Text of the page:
Business

April 22, 2013

General Dynamics’ PRC-155 Manpack radio successfully ‘calls’ on-orbit MUOS satellite during system test

General Dynamics C4 Systems announced April 18 that two AN/PRC-155 Manpack radios successfully completed secure radio-to-radio voice and data communications tests through the Mobile User Objective System satellite network, as part of a scheduled MUOS end-to-end system test. The PRC-155 radio is part of the Handheld, Manpack, Small Form Fit family of radios.

Using the final version of the MUOS waveform, the two-channel PRC-155 Manpack radio successfully transmitted voice and data communications to the orbiting MUOS satellite, through the MUOS ground station and back to a second PRC-155 Manpack radio. This is the first time that any military radio has communicated with the MUOS space-ground network, which will ultimately extend the reach of the soldiers’ network to even the most isolated locations.

“The PRC-155 is the only government-owned, off-the-shelf radio to demonstrate this capability. Using the same cell phone technology that powers commercial smartphones, military and government personnel can make secure ‘calls’ and exchange critical information from anywhere in the world,” said Chris Marzilli, president of General Dynamics C4 Systems.

The PRC-155 Manpack radios also demonstrated the capability that allows soldiers to network their communications using the MUOS system, connecting them to one another wherever they are deployed, on foot, from land vehicles, ships, submarines and aircraft.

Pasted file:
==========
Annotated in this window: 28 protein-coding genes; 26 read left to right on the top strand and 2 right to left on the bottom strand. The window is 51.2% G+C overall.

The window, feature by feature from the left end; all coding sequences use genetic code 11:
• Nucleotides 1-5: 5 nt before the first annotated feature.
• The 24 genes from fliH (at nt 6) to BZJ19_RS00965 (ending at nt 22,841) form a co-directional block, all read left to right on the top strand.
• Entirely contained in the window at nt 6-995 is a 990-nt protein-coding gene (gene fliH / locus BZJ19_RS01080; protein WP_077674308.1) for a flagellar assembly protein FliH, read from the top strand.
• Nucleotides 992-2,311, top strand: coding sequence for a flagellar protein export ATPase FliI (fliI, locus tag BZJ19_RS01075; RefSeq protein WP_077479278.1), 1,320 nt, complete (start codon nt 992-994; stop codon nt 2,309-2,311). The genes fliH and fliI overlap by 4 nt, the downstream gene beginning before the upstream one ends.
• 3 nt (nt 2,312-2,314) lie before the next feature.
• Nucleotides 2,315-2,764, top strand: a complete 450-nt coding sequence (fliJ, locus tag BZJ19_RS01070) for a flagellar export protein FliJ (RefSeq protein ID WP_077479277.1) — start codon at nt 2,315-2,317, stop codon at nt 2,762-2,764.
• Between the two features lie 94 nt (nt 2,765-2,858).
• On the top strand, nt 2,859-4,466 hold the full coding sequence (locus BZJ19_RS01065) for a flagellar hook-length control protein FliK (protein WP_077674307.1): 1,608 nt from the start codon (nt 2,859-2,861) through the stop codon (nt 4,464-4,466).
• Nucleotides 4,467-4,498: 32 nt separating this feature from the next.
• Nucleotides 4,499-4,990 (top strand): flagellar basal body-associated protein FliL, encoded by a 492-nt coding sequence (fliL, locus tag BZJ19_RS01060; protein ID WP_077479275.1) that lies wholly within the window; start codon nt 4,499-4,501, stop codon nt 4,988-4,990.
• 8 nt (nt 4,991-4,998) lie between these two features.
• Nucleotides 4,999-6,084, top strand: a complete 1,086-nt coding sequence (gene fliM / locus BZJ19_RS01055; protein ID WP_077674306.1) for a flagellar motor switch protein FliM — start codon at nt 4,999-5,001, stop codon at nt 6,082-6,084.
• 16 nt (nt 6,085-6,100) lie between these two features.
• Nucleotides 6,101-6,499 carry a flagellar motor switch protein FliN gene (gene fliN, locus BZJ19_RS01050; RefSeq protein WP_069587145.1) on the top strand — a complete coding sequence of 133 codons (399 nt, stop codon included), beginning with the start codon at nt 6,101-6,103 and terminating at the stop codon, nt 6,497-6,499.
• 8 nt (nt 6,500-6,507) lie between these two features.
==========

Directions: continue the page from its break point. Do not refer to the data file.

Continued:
The radios used during the MUOS test were among the first delivered to the Army through a contract to produce more than 3,800 PRC-155 Manpack radios.

The General Dynamics-developed, non-proprietary MUOS waveform used for the test delivers high-speed voice and data communications at 16-times greater capacity than the military’s current Ultra High Frequency satellite communications system.

The two-channel PRC-155 Manpack radio also runs the essential waveforms from the Joint Tactical Networking Center library. They include the Soldier Radio Waveform, which connects dismounted soldiers to the network, and the Wideband Networking Waveform, which seamlessly transports large amounts of data and the legacy SINCGARS waveform for communication with existing radios. Using the PRC-155′s two-channel capability, soldiers operating on any of these waveforms on one channel, can interconnect with soldiers using another waveform on the second channel.

 




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